By Evelyn Theiss
August 13, 2012
It’s never too early to think about the end of your life.
That’s the philosophy of Compassion & Choices, a national organization that was created in 2003, after the merger of what was once known as the Hemlock Society and a group called Compassion in Dying.
The question isn’t one of suicide, says Barbara Coombs Lee, president of the national group, which splits its headquarters between Portland, Ore., and Denver.
“It might just be about discontinuing extraordinary measures,” says Lee, who is based in Portland. “Having the conversation about what people want is what we help them with.”
Cleveland used to have its own chapter of Compassion & Choices, but its former volunteer leader recently retired.
The national chapter, however, offers extensive information on its website (compassionandchoices.org), including state-by-state versions of living wills. It also offers one-on-one counseling with trained volunteers, most of whom have professional experience in medicine or social work, by phone.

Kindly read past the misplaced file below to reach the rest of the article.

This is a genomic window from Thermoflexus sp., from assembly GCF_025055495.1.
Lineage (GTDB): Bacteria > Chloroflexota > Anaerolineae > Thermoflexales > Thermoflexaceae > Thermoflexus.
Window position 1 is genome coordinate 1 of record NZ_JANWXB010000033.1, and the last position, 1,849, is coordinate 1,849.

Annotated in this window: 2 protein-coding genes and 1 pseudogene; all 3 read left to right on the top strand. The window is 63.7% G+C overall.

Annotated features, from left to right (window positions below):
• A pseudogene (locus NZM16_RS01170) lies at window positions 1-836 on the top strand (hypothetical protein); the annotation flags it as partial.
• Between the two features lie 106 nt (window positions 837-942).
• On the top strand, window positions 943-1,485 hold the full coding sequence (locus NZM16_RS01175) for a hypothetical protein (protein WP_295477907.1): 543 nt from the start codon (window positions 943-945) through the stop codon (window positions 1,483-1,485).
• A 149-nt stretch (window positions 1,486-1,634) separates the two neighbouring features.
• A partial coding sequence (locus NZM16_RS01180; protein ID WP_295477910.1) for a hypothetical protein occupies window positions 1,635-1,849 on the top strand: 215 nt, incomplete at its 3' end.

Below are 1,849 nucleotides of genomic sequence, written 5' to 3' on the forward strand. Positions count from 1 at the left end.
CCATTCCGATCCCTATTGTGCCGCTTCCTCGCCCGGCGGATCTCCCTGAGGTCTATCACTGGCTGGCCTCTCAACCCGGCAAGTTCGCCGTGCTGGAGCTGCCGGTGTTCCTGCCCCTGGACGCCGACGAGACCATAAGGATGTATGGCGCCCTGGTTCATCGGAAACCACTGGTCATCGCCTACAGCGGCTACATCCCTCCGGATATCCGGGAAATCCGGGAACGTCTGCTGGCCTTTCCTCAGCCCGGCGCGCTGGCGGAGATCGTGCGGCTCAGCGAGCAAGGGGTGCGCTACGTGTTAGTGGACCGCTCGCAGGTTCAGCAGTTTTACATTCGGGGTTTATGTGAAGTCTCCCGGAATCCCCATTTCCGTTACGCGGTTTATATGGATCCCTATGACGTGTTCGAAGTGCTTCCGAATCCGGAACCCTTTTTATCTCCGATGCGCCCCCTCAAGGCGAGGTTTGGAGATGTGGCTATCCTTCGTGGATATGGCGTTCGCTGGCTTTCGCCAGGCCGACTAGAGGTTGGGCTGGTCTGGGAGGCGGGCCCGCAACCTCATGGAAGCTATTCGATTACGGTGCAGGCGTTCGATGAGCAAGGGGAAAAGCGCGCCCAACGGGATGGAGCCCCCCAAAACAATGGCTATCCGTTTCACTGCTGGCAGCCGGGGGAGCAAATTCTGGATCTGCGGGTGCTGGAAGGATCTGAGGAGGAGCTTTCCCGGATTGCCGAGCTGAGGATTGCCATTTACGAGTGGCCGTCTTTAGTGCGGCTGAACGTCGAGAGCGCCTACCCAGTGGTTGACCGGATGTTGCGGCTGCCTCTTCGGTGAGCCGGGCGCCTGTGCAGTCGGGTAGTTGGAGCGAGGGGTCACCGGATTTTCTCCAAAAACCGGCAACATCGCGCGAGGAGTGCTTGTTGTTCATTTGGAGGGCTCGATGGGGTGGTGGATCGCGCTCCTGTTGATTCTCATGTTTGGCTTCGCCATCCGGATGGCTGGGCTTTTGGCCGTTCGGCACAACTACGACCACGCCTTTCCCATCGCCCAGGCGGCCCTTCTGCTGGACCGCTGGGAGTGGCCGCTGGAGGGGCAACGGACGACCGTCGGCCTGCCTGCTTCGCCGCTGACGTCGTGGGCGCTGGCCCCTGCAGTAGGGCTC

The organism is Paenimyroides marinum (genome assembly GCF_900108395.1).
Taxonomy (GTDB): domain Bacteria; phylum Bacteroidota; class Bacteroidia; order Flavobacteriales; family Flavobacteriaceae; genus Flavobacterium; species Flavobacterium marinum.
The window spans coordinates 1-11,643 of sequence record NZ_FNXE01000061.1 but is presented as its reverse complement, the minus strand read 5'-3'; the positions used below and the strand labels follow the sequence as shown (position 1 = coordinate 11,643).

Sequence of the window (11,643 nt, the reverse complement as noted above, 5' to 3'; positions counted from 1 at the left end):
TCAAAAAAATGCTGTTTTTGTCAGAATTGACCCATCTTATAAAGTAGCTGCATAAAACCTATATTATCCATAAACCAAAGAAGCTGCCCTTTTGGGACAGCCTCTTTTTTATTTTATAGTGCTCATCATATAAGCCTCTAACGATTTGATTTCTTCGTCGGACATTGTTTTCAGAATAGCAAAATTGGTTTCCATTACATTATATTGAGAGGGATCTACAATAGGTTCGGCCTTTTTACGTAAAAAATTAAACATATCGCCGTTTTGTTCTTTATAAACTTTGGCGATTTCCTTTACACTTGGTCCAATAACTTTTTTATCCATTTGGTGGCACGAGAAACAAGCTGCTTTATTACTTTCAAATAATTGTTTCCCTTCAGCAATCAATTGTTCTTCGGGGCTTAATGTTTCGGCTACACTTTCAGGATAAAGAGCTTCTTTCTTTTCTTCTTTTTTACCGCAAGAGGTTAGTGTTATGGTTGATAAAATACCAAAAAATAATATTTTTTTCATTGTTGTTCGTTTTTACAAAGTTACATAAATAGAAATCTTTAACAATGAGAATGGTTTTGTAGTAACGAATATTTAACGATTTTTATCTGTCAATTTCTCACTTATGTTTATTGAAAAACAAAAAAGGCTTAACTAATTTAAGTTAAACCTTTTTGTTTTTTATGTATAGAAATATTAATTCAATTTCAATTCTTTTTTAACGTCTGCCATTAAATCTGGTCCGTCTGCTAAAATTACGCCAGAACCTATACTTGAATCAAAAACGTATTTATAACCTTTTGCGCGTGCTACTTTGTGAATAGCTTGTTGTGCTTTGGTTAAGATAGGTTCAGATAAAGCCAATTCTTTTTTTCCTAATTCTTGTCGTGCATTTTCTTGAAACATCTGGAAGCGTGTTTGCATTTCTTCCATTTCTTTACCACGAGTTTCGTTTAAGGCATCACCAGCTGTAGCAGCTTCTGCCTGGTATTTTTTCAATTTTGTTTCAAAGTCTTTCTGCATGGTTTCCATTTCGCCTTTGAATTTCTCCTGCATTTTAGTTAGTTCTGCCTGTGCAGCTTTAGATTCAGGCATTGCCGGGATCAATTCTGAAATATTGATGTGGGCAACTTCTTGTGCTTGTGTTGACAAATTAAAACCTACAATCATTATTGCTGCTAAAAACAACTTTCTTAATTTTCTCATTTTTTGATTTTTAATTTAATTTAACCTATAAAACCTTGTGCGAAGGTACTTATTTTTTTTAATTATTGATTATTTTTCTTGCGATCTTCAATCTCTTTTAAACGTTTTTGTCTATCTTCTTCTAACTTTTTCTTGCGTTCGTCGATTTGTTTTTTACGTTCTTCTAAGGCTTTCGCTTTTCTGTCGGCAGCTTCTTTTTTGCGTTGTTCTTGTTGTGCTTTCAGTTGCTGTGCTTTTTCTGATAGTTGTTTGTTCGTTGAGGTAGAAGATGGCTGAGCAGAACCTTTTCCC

Dr. Stuart Youngner, chairman of Case Western Reserve University’s Department of Bioethics, says that while Compassion & Choices “might be sympathetic to physician-assisted suicide . . . their main thing is that people should have control.”
Physician-assisted suicide and outright euthanasia remain controversial issues for some in our country today, says Youngner. Yet the majority of people believe that a person has the right to refuse life-sustaining treatment and the right to insist that it stop if it’s been started already.
Youngner, an expert on end-of-life issues, says that people who want more control over how they die don’t usually want it because of pain. “It’s because they don’t want to exist as they are existing, even if their pain is controlled,” he says. “We see this especially in the upper-middle class. They are used to being in control of their lives, and to making decisions.